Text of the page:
While precious metals and commodities have had a difficult year, especially in the second half of 2018, they’ve seen a dramatic surge in price backed by geopolitical news. Copper has just reached a 7-month high today as hopes that an escalating trade war between China and the U.S. can be averted. This rise also carried through into many mining stocks, which saw significant gains as well.
U.S. President Donald Trump said yesterday that he might not increase tariffs on Chinese products on March 1st, the original deadline for a resolution to these trade talks. Previously, the US has had a 10 percent import duty on $200 billion worth of Chinese goods.
However, the rate was scheduled to increase to 25 percent at the beginning of this year before it was postponed. Overall, both sides have said they’ve been making progress, with the newest round of talks scheduled to continue in Washington. The President has mentioned that he may further push back the tariff deadline should talks continue to make progress, something that he reiterated yesterday.
Copper price currently is sitting at $2.9 per pound, a seventh-month high. At the same time, many other commodities have been surging in value as well, with gold hitting a 10-month high recently. Palladium, current the world’s most expensive precious metal, broke the $1,500 price point today setting a historical record.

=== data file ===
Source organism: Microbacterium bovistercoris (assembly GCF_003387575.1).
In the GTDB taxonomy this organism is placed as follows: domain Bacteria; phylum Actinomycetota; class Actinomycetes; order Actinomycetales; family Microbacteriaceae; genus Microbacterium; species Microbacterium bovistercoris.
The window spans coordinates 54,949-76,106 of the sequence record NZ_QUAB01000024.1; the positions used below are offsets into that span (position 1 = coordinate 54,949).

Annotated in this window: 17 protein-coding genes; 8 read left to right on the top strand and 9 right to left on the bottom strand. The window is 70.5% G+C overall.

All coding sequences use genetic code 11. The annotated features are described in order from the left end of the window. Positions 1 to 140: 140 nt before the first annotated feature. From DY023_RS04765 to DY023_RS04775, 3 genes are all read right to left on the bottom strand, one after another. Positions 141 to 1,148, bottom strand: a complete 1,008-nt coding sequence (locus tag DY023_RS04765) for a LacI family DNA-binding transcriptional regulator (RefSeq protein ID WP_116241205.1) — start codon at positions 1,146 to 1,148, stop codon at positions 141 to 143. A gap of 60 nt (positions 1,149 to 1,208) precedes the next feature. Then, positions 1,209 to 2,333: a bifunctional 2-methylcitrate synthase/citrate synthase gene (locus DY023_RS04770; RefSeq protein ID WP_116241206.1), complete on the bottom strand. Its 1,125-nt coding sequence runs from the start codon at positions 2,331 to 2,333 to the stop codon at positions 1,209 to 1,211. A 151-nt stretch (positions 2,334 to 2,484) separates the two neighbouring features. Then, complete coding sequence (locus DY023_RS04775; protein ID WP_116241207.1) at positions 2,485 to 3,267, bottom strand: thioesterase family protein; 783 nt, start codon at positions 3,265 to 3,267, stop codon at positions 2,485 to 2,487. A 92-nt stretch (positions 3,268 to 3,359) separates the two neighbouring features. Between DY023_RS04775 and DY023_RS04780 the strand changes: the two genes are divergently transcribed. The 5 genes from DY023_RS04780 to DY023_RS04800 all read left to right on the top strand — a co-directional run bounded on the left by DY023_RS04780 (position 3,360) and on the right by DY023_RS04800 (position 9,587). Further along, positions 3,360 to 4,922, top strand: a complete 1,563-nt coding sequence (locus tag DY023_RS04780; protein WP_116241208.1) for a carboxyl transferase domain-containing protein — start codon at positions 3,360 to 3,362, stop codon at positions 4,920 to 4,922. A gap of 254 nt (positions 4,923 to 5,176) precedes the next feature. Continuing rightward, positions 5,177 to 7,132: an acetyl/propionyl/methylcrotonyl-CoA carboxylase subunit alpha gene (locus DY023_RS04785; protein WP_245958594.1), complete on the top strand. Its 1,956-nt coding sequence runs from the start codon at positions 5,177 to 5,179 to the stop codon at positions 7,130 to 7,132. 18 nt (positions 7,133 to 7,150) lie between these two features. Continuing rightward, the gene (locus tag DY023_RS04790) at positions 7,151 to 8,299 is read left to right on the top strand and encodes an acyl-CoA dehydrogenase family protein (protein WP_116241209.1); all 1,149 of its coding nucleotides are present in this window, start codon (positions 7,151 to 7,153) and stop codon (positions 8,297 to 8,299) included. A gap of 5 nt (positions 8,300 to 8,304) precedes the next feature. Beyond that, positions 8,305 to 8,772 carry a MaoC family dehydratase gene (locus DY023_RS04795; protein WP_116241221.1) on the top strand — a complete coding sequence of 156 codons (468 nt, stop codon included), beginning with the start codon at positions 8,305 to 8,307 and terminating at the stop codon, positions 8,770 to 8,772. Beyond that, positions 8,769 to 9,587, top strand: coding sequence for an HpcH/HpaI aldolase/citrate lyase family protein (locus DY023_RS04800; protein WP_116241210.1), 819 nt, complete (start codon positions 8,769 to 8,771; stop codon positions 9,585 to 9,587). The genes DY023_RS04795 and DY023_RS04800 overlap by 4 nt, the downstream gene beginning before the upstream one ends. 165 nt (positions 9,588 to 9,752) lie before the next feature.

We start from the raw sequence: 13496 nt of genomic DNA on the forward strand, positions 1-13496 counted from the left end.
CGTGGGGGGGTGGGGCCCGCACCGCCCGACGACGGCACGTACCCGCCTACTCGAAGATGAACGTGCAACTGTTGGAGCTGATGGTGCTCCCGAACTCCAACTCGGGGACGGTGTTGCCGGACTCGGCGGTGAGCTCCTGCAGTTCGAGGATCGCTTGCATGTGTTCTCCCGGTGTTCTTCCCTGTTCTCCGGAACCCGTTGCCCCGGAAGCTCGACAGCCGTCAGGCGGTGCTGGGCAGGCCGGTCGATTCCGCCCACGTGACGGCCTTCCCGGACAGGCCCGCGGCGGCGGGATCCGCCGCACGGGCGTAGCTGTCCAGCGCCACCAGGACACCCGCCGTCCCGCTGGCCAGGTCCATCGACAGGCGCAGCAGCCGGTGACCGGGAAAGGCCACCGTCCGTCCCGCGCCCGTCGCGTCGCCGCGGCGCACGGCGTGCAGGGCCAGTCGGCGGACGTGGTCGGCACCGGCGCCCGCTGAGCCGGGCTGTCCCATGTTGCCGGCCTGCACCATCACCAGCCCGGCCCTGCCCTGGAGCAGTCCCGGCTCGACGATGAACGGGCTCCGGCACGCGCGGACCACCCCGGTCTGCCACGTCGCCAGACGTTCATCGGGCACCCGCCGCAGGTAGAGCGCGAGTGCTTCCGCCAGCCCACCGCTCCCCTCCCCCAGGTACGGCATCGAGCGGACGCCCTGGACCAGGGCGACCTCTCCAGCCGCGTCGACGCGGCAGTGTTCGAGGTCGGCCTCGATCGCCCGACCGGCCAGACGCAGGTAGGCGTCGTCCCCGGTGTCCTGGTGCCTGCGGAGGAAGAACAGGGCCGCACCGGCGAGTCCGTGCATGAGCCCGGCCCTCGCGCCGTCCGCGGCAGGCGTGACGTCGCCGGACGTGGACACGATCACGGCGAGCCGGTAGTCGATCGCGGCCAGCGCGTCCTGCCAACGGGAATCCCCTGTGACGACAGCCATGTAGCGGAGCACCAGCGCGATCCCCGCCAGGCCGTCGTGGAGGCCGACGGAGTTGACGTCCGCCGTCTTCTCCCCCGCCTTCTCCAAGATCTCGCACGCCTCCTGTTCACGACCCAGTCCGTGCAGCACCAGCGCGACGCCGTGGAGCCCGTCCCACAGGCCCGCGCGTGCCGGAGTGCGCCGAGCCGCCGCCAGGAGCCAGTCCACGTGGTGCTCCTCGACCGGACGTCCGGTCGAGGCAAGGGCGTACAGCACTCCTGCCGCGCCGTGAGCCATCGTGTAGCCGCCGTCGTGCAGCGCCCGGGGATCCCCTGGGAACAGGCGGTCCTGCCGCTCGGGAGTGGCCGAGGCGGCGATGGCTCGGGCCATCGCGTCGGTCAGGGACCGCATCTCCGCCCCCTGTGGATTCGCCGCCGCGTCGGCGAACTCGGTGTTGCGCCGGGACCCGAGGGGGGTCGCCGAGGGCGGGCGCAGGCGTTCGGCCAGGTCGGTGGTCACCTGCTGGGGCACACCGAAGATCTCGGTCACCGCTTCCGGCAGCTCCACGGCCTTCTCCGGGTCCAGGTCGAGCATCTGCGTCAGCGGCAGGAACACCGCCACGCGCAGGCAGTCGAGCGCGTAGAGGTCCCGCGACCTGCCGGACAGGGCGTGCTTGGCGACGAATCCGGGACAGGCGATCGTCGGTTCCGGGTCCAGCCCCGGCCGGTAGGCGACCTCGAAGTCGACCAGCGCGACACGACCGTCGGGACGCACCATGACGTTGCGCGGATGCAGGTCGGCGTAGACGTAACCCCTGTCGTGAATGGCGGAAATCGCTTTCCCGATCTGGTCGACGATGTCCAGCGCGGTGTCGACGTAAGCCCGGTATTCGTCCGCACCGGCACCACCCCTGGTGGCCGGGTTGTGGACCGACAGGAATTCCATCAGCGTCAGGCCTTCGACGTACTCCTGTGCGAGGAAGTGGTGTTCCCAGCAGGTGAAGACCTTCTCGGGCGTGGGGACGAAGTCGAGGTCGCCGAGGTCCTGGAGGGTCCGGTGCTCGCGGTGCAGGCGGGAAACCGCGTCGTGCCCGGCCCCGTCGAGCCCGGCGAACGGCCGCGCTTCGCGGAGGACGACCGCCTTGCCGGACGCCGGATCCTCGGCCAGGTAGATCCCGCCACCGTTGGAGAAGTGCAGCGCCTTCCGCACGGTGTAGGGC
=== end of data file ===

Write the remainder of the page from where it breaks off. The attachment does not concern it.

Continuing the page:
Copper prices have historically had an uncanny ability to discern global ups and downs, with the industrial metal acting as a canary in the global economic coal mine so to speak. Back in 2016, many expected the markets to tumble, but surging copper prices predicted a Beijing stimulus, as well as a federal reserve postponing rate-hikes, helped turn these expectations around. Now, many look to copper’s surging prices, coupled with the Fed’s current patience as possible signs of a turnaround similar to what was seen three years ago.
However, there are other possible reasons for copper prices to rise. According to a Forbes article entitled “Will 2019 Be the Year of King Copper?”, global demand for the red metal is supposed to grow around 30 percent by 2027. Currently, copper demand sits at 23.6 million tons, with that figure expected to grow up to 30 million tons by 2027 – a 2.6 percent annual growth rate.
Copper imports have increased to 479,000 tonnes in January, the second-highest in history. This has been spurred by new regulations in China encouraging electric vehicle adoption. These, as opposed to regular vehicle manufacturing, use three to four times more copper than traditional internal combustion engines do. China was also responsible for 60 percent of global electric vehicle sales.
Additionally, the growing trend of sustainable energy development in the form of solar and wind. Just as in the case with electric vehicle manufacturing, these renewable energy platforms require many times more copper than traditional energy. Among the fastest growing jobs in America currently are solar panel installers and wind turbine service technicians, further highlighting this trend.
Overall, there are strong geopolitical and economic reasons why copper is going to keep increasing in price. As trade tensions die down and global demand increases, rising prices of the red metal are seen as a good sign for an economic rebound.